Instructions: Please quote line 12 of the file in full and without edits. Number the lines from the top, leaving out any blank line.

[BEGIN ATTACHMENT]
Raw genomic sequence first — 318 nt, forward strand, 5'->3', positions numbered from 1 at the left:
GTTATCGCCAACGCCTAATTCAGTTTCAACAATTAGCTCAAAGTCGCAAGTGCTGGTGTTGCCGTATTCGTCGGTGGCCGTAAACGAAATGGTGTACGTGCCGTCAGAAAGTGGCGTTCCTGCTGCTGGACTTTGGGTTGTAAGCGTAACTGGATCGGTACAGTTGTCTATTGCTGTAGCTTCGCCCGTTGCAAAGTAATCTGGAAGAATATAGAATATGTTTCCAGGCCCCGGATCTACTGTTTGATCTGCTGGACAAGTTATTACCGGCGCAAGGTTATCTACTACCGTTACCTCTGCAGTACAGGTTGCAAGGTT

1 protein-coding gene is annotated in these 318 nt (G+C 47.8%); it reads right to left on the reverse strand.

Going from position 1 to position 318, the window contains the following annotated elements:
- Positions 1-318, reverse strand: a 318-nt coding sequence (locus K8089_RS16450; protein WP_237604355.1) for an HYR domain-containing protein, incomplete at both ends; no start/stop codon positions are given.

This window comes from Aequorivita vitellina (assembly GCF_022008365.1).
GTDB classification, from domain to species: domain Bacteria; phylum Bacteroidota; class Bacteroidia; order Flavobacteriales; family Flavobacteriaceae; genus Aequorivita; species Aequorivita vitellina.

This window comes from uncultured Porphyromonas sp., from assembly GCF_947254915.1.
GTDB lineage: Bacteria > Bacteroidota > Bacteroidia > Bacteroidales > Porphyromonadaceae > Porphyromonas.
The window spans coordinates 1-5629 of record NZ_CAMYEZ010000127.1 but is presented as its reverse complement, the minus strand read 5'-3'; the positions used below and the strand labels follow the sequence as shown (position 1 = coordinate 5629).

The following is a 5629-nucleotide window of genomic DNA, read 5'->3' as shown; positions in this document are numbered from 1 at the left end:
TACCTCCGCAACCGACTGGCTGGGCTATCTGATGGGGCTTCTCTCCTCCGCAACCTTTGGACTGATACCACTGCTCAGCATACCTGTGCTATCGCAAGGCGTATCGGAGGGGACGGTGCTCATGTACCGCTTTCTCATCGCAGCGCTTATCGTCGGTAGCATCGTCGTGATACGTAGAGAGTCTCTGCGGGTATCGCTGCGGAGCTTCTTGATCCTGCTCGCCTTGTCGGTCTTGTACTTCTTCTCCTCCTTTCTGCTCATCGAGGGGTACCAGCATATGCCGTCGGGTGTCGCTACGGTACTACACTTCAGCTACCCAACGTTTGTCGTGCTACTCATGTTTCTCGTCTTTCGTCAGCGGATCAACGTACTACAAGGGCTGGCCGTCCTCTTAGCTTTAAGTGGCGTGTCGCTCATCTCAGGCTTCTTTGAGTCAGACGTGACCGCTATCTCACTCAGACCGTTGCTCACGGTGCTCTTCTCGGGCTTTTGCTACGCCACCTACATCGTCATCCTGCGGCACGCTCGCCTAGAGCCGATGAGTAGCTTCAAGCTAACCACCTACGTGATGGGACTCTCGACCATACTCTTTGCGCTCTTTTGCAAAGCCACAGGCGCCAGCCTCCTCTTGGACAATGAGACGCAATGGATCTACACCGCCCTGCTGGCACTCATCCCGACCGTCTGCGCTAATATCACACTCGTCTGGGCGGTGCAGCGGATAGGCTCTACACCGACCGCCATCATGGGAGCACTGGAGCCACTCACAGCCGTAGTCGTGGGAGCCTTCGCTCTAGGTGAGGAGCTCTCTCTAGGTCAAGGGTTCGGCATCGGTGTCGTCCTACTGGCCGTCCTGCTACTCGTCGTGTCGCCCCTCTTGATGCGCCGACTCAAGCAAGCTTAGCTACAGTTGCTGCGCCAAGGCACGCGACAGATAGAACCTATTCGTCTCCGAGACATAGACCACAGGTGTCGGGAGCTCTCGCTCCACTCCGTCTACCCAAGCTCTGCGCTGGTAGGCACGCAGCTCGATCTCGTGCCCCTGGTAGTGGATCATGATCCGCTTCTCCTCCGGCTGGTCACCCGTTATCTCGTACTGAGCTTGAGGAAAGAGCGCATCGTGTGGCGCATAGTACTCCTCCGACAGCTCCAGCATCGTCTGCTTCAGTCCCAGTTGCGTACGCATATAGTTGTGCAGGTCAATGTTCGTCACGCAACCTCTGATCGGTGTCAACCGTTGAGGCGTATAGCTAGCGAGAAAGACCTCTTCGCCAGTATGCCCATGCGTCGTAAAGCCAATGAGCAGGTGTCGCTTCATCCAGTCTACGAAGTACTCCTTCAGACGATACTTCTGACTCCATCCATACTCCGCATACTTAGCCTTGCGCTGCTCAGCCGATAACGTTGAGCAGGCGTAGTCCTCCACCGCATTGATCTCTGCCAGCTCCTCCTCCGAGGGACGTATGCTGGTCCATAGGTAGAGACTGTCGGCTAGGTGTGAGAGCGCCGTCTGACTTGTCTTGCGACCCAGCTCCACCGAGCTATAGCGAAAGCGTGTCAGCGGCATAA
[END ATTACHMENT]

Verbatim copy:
TACCTCCGCAACCGACTGGCTGGGCTATCTGATGGGGCTTCTCTCCTCCGCAACCTTTGGACTGATACCACTGCTCAGCATACCTGTGCTATCGCAAGGCGTATCGGAGGGGACGGTGCTCATGTACCGCTTTCTCATCGCAGCGCTTATCGTCGGTAGCATCGTCGTGATACGTAGAGAGTCTCTGCGGGTATCGCTGCGGAGCTTCTTGATCCTGCTCGCCTTGTCGGTCTTGTACTTCTTCTCCTCCTTTCTGCTCATCGAGGGGTACCAGCATATGCCGTCGGGTGTCGCTACGGTACTACACTTCAGCTACCCAACGTTTGTCGTGCTACTCATGTTTCTCGTCTTTCGTCAGCGGATCAACGTACTACAAGGGCTGGCCGTCCTCTTAGCTTTAAGTGGCGTGTCGCTCATCTCAGGCTTCTTTGAGTCAGACGTGACCGCTATCTCACTCAGACCGTTGCTCACGGTGCTCTTCTCGGGCTTTTGCTACGCCACCTACATCGTCATCCTGCGGCACGCTCGCCTAGAGCCGATGAGTAGCTTCAAGCTAACCACCTACGTGATGGGACTCTCGACCATACTCTTTGCGCTCTTTTGCAAAGCCACAGGCGCCAGCCTCCTCTTGGACAATGAGACGCAATGGATCTACACCGCCCTGCTGGCACTCATCCCGACCGTCTGCGCTAATATCACACTCGTCTGGGCGGTGCAGCGGATAGGCTCTACACCGACCGCCATCATGGGAGCACTGGAGCCACTCACAGCCGTAGTCGTGGGAGCCTTCGCTCTAGGTGAGGAGCTCTCTCTAGGTCAAGGGTTCGGCATCGGTGTCGTCCTACTGGCCGTCCTGCTACTCGTCGTGTCGCCCCTCTTGATGCGCCGACTCAAGCAAGCTTAGCTACAGTTGCTGCGCCAAGGCACGCGACAGATAGAACCTATTCGTCTCCGAGACATAGACCACAGGTGTCGGGAGCTCTCGCTCCACTCCGTCTACCCAAGCTCTGCGCTGGTAGGCACGCAGCTCGATCTCGTGCCCCTGGTAGTGGATCATGATCCGCTTCTCCTCCGGCTGGTCACCCGTTATCTCGTACTGAGCTTGAGGAAAGAGCGCATCGTGTGGCGCATAGTACTCCTCCGACAGCTCCAGCATCGTCTGCTTCAGTCCCAGTTGCGTACGCATATAGTTGTGCAGGTCAATGTTCGTCACGCAACCTCTGATCGGTGTCAACCGTTGAGGCGTATAGCTAGCGAGAAAGACCTCTTCGCCAGTATGCCCATGCGTCGTAAAGCCAATGAGCAGGTGTCGCTTCATCCAGTCTACGAAGTACTCCTTCAGACGATACTTCTGACTCCATCCATACTCCGCATACTTAGCCTTGCGCTGCTCAGCCGATAACGTTGAGCAGGCGTAGTCCTCCACCGCATTGATCTCTGCCAGCTCCTCCTCCGAGGGACGTATGCTGGTCCATAGGTAGAGACTGTCGGCTAGGTGTGAGAGCGCCGTCTGACTTGTCTTGCGACCCAGCTCCACCGAGCTATAGCGAAAGCGTGTCAGCGGCATAA